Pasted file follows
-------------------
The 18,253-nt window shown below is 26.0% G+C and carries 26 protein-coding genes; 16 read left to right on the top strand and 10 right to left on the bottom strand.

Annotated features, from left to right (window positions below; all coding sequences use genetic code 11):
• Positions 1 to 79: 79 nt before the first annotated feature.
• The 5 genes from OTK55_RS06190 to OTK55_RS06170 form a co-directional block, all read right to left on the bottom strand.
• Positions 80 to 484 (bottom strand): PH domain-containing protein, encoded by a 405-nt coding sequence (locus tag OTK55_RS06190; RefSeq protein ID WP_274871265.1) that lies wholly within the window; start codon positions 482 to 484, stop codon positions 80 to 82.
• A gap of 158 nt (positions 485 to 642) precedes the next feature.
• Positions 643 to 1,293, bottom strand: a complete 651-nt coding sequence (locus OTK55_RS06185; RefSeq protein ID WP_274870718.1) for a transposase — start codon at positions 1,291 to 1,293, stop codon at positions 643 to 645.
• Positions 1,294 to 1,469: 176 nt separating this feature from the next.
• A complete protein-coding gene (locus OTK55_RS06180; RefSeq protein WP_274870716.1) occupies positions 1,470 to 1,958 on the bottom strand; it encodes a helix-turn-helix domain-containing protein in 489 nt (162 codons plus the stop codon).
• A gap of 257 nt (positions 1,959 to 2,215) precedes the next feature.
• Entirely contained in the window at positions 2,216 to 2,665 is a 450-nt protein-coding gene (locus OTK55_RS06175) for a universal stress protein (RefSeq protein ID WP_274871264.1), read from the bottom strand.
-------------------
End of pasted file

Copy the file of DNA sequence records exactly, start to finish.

The 18,253-nt window shown below is 26.0% G+C and carries 26 protein-coding genes; 16 read left to right on the top strand and 10 right to left on the bottom strand.

Annotated features, from left to right (window positions below; all coding sequences use genetic code 11):
• Positions 1 to 79: 79 nt before the first annotated feature.
• The 5 genes from OTK55_RS06190 to OTK55_RS06170 form a co-directional block, all read right to left on the bottom strand.
• Positions 80 to 484 (bottom strand): PH domain-containing protein, encoded by a 405-nt coding sequence (locus tag OTK55_RS06190; RefSeq protein ID WP_274871265.1) that lies wholly within the window; start codon positions 482 to 484, stop codon positions 80 to 82.
• A gap of 158 nt (positions 485 to 642) precedes the next feature.
• Positions 643 to 1,293, bottom strand: a complete 651-nt coding sequence (locus OTK55_RS06185; RefSeq protein ID WP_274870718.1) for a transposase — start codon at positions 1,291 to 1,293, stop codon at positions 643 to 645.
• Positions 1,294 to 1,469: 176 nt separating this feature from the next.
• A complete protein-coding gene (locus OTK55_RS06180; RefSeq protein WP_274870716.1) occupies positions 1,470 to 1,958 on the bottom strand; it encodes a helix-turn-helix domain-containing protein in 489 nt (162 codons plus the stop codon).
• A gap of 257 nt (positions 1,959 to 2,215) precedes the next feature.
• Entirely contained in the window at positions 2,216 to 2,665 is a 450-nt protein-coding gene (locus OTK55_RS06175) for a universal stress protein (RefSeq protein ID WP_274871264.1), read from the bottom strand.